Evaluation overkill hits PE teachers

Evaluating teachers’ impact on student achievement is “a necessary reform,” writes Terry Ryan on Ohio Gadfly. But it can go too far. Ohio will evaluate phys ed teachers on their students’ skipping, throwing, dancing and batting skills and knowledge. Among the goals:

*Consistently demonstrating correct skipping technique with a smooth and effortless rhythm;

*Able to throw consistently a ball underhand with good accuracy and technique to a target (or person) with varying distances.

The suggested written test for K-2 students (five to eight year olds) includes:

To throw a ball overhand with your right hand, you should step forward with your left foot.

A. True B. False

For a good overhand throw, you should bend the elbow in the shape of an “L” behind the head before throwing.

A. True B. False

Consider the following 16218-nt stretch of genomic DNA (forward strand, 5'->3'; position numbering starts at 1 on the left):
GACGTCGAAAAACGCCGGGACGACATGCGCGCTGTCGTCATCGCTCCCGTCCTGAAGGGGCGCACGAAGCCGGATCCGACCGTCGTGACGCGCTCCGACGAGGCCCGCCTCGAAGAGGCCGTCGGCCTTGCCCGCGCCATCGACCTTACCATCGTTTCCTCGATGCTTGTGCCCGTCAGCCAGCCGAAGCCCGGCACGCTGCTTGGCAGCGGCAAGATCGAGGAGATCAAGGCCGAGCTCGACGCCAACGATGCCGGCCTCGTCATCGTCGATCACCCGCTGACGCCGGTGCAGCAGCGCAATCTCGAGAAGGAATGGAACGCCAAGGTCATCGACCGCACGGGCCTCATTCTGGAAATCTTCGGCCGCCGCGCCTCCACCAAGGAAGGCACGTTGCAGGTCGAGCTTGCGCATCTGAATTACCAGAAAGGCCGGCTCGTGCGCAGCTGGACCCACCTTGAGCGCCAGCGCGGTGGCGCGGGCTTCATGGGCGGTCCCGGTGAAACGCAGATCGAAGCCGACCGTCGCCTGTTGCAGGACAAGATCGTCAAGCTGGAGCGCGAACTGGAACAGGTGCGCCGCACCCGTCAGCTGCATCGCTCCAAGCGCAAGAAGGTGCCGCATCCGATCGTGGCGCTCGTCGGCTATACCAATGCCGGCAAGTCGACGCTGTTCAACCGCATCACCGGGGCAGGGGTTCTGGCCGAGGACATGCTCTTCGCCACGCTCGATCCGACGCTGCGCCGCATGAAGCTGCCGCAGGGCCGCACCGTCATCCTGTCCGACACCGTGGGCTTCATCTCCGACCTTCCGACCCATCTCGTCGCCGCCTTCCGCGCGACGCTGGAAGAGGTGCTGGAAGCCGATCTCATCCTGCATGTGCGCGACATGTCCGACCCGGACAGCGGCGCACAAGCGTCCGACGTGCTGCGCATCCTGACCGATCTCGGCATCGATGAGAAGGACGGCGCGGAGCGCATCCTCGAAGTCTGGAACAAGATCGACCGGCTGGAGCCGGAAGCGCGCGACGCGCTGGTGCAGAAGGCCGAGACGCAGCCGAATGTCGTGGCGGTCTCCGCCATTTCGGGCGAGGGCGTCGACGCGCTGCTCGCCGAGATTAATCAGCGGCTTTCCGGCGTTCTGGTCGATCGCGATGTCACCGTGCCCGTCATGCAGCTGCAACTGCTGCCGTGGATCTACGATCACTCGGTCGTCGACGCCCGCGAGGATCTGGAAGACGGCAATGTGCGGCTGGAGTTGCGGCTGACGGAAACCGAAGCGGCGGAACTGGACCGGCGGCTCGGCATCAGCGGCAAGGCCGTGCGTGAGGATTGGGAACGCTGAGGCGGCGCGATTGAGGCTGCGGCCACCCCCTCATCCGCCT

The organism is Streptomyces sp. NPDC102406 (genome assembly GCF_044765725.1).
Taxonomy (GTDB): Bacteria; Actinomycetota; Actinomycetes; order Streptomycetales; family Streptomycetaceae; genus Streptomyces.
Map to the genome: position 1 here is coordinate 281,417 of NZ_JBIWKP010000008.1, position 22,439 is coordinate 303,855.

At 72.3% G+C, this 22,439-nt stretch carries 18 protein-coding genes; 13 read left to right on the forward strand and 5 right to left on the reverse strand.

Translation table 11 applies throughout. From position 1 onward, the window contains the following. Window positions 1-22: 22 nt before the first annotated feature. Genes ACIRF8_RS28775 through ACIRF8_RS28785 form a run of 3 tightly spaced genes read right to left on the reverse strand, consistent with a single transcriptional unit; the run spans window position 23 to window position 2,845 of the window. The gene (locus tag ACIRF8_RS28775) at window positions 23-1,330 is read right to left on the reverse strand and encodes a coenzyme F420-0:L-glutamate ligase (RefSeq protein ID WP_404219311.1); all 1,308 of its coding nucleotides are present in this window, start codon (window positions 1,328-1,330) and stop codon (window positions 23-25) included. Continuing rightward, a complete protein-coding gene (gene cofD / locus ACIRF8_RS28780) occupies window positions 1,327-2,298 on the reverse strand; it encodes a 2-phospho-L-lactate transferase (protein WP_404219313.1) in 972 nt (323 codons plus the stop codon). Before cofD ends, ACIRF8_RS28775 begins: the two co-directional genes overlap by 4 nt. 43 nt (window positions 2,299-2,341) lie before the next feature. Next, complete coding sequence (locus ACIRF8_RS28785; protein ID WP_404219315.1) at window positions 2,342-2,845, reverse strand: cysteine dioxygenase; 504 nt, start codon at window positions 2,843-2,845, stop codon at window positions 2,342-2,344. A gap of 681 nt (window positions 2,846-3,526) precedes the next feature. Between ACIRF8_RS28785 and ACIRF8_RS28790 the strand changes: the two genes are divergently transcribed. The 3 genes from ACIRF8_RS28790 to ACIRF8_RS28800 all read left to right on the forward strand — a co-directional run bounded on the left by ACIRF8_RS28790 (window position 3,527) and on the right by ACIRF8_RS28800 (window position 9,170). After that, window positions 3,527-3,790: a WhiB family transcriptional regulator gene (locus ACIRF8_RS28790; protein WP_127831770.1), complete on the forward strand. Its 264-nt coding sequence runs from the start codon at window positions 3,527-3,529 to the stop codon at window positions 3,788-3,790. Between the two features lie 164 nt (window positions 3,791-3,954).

Instead of throwing balls, kids will be taking tests on how to throw balls. Teachers think this is stupid, writes Ryan. Parents think it’s stupid. Everyone thinks it’s stupid except for the Ohio Department of Education.

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  1. Teachers in Ohio districts are also being made to write practice SLO’s, even though most have to write them BEFORE the training occurs in April. Even principals don’t know which teachers will have to write these, and there is conflicting information from the ODE. In fact, ODE has on website that these are only for PRACTICE, and not required this year. So one more time-consuming task that has no relation to reality. It seems that we will have to write SLO’s, give baseline tests, and at least post-test in April, then complete the data on the SLO, be evaluated with observation(s), and the results on this test will be 50% of our evaluation. BUT we will also then have the PARCC tests in April-May for school report cards. Forget about time to actually teach.
    I am a veteran teacher, have seen lots of reform measures, but this mess is the most god-awful, money-wasting, ridiculous waste of time I have ever encountered. On top of that, not much of it seems grounded in solid research; value-added has many intrinsic problems, but the ODE marches on making it an integral part of the program.

  2. lightly seasoned says:

    Is this from The Onion?